Louis Malle and Polly Platt caught the Studio One show and the next day cast Frances as the madam in "Pretty Baby," Malle's debut American film. It was a nice sized part and a juicy role. Frances spent 3 months in New Orleans filming where she allowed her appearance to be transformed into quite a fright for the part, "I got $250,000. The picture opens with me in bed smoking an opium pipe with a wig half off my head" (Wilson 11-17-78). Gene Siskell wrote that Faye looked, "like death wrapped in a housecoat." In the film she was given the great line, "There are only 2 things to do on a rainy day, and I hate to play cards," and the privilege of denuding the prepubescent Brooke Shields. Everyone making the film was lodged in the decaying St. Charles Downtowner near to the Columns Hotel where the film was shot. The poor food, skin infecting mites, smell and unsavory hotel patrons were endured by all. In that atmosphere interviewer Peter Bankers found, "the indomitable Frances Faye filling the halls with joyous laughter. She glows." Later, Frances recalled, "When I played that part they made me a long fingernail so I could pick up coke, and that's not my bag, so when it came time to do it, we had a few laughs...then I had to smoke an opium pipe which was even funnier...I said to the director who is French and a Scorpio, Louis Malle, 'What do I think about when I smoke this long pipe?' He told me. We did THAT scene a few times. Everytime I had a few days off the movie Louis couldn't make it. He said, 'Fran without you it's not the same.' He knew." Frances further explained that Malle was "a beautiful, beautiful man. He's with it. But you must be beautiful to work with Louis Malle because Louis Malle is a very together man and his imagination is not to be believed. He has wild good taste. What he wants, he manages to bring out in you. I know that he knows what he's talking about and I obey him" (Bankers).
Malle recallled casting and working with Faye, "who is an extraordinary comedian, singer, and a wonderful woman... she’s got this extraordinary sort of impressionist face: and when she snorts cocaine, she’s just fabulous, except that she just couldn’t memorize anything. We would have to do twelve takes for her to say, ’Shut the door.’ She just couldn’t remember anything. I had a lot of problems with her. I had to cut scenes. She had a very strange rhythm sometimes. She was a mixed blessing. If I were to do it again, I’m not sure I would cast her becauses she really gave us a lot of problems and forced me to make some changes in the shooting that I regret because it was a wonderful part. Better actually than it is. Seeing it again today, I must say I felt good about her because she’s great, she’s just a wonderful character" (Film Voices). A 1981 review in the New York Times read, "...There hasn't been a screen performance this hair-raising since Frances Faye played a madam in 'Pretty Baby'" (Janet Maslin). During the filming in New Orleans Jerry Wexler produced Faye's last studio recordings which circulate privately in fan collections.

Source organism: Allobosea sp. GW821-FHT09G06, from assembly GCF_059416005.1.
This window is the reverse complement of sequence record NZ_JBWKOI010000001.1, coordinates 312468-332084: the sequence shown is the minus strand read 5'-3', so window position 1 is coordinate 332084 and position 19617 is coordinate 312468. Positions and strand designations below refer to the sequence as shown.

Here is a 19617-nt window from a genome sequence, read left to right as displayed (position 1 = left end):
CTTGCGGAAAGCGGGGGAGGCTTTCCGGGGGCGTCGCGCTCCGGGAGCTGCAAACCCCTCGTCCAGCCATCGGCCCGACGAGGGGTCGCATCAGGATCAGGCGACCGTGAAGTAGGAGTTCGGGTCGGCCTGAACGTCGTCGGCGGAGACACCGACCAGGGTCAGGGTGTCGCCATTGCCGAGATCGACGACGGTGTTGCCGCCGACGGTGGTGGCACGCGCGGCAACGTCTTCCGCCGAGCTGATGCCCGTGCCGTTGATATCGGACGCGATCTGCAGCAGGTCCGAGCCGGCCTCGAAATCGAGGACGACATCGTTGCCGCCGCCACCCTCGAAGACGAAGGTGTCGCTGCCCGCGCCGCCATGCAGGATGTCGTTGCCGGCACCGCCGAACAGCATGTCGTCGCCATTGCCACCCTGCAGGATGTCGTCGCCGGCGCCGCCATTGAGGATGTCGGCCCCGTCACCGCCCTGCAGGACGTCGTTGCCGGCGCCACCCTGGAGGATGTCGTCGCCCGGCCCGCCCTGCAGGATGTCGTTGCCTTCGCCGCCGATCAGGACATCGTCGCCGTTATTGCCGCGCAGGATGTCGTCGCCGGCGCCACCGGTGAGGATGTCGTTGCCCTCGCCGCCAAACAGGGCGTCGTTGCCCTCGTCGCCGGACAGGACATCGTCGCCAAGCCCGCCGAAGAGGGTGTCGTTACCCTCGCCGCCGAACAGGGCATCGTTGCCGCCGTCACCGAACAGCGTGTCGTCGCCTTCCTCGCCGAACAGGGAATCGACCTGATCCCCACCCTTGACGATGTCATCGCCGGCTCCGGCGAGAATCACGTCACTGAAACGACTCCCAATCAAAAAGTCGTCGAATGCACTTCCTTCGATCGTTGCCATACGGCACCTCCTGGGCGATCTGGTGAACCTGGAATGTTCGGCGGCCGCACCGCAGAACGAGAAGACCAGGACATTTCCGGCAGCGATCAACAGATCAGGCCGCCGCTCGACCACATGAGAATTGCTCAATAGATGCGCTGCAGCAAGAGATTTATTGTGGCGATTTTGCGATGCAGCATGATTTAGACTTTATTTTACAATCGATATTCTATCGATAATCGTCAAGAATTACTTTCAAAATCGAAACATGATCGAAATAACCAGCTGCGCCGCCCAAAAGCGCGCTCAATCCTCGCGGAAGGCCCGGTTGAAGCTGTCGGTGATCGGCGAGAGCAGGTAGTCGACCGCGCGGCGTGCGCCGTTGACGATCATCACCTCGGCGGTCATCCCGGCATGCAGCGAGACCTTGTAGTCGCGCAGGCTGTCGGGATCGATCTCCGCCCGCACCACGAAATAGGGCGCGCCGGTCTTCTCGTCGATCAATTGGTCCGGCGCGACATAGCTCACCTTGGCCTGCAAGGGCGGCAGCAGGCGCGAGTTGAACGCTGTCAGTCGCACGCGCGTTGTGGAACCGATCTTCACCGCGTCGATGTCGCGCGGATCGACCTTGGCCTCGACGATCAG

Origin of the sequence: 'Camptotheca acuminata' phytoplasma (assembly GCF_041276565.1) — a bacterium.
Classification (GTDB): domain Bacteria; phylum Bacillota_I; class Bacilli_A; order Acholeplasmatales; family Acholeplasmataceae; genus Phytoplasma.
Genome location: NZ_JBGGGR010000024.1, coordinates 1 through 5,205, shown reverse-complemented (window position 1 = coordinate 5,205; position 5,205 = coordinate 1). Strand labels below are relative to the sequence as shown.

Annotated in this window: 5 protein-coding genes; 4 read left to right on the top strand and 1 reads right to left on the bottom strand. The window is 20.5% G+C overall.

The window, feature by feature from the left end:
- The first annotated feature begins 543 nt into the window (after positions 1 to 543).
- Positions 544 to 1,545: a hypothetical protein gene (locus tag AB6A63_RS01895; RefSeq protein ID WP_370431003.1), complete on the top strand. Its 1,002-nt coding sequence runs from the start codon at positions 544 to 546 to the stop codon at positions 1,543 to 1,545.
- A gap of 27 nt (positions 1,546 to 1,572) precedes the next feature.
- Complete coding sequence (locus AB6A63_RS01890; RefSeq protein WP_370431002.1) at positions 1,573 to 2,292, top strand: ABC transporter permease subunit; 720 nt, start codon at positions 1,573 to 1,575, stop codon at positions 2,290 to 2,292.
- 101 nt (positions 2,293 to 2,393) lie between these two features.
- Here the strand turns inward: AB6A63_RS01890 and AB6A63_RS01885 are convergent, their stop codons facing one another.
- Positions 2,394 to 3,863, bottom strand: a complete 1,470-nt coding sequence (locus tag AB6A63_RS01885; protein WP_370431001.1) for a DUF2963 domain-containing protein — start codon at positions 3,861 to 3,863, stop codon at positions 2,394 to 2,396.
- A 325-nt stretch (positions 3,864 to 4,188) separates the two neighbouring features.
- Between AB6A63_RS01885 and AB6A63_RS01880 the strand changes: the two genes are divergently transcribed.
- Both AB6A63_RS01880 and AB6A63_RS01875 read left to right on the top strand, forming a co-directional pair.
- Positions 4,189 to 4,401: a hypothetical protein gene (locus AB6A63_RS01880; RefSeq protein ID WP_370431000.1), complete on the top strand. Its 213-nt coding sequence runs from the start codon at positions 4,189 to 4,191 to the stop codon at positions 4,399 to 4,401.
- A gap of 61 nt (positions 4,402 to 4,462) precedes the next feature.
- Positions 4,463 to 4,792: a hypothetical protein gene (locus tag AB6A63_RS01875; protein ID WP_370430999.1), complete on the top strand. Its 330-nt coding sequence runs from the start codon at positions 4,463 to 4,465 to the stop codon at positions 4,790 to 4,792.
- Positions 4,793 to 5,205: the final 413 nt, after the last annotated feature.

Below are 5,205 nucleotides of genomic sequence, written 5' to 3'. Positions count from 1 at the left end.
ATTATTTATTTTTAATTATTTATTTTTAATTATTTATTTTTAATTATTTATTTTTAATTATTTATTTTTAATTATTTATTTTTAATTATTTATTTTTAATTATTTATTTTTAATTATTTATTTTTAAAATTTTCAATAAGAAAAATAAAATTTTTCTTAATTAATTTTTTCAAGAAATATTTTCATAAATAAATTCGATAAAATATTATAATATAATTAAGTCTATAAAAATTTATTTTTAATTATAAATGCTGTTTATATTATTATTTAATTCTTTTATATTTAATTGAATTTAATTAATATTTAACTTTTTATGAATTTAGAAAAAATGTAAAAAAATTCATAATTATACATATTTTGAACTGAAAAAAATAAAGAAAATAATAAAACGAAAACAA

In 2007, David del Valle remembered vividly Frances during the 70's:
" In 1977 the hottest nightspot in LA was the STUDIO ONE BACKLOT THEATRE. It was there that I got to see legends like Eartha Kitt and Barbara Cook perform their nightclub acts that only devotees on the east coast usually got to savor and enjoy. At some defining point that year a TV movie of the week entitled ALEXANDER, THE OTHER SIDE OF DAWN was filming in and around West Hollywood using the infamous gay cabaret in their story line, and I for one will always be grateful that they included the then-current act which was, of course, the staggering Frances Faye (and the ‘Live If You Can Take It’ revue). It is worth renting this rather tired soap opera involving a small town hunk who arrives in Hollywood on a Greyhound bus and guess what - winds up selling his ass on Hollywood blvd before finding true love with a small town girl who also happens to be a hooker (the “Dawn” character we are on the other side of -- I told you it was a movie of the week-- ).
Anyway the director, John Erman, allowed me to be part of the working audience while they were filming, and Frances was up there banging madly away on her piano when it was brought to her attention that Tab Hunter was in the audience so, without missing a beat, she launched into her version of “Red Sails in the Sunset,” a tune once recorded by Tab in his teen idol period.